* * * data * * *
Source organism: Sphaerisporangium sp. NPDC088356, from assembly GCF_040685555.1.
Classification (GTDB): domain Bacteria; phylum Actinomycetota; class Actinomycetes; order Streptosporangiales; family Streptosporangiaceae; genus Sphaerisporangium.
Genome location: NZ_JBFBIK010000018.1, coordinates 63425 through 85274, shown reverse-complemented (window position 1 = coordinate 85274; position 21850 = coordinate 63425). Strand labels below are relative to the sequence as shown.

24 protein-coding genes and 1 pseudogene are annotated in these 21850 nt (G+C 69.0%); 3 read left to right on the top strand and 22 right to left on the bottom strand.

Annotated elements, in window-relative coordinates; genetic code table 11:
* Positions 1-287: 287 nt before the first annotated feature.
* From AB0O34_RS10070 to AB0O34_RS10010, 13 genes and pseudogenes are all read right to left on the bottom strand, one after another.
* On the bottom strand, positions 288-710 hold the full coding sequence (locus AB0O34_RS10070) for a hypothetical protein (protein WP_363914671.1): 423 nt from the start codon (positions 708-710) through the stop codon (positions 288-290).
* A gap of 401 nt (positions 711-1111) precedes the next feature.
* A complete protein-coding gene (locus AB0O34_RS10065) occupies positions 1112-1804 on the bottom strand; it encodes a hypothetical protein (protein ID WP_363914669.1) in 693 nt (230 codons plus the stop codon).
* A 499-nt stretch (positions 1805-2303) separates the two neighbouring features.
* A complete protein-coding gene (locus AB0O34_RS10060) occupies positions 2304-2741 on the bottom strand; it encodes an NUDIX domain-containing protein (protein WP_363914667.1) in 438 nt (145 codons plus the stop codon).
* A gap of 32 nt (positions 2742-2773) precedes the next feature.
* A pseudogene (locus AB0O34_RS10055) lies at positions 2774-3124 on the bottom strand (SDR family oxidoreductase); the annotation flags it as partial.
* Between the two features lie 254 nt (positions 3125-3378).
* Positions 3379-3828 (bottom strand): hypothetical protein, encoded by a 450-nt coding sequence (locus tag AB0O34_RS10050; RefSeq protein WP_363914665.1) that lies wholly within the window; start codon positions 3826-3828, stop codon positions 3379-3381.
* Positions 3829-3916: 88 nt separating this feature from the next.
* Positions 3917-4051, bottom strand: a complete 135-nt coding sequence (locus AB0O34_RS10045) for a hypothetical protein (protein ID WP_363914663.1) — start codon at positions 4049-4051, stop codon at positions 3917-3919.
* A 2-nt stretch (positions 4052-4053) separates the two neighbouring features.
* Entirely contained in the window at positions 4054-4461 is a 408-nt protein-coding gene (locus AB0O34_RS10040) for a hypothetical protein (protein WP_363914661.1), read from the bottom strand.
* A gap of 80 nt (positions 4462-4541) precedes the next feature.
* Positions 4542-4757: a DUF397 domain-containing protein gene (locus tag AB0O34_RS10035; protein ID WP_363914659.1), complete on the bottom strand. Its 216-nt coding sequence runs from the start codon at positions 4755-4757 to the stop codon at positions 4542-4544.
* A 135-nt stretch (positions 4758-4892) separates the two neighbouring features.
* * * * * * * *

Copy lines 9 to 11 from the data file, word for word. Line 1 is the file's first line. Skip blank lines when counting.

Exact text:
* A gap of 401 nt (positions 711-1111) precedes the next feature.
* A complete protein-coding gene (locus AB0O34_RS10065) occupies positions 1112-1804 on the bottom strand; it encodes a hypothetical protein (protein ID WP_363914669.1) in 693 nt (230 codons plus the stop codon).
* A 499-nt stretch (positions 1805-2303) separates the two neighbouring features.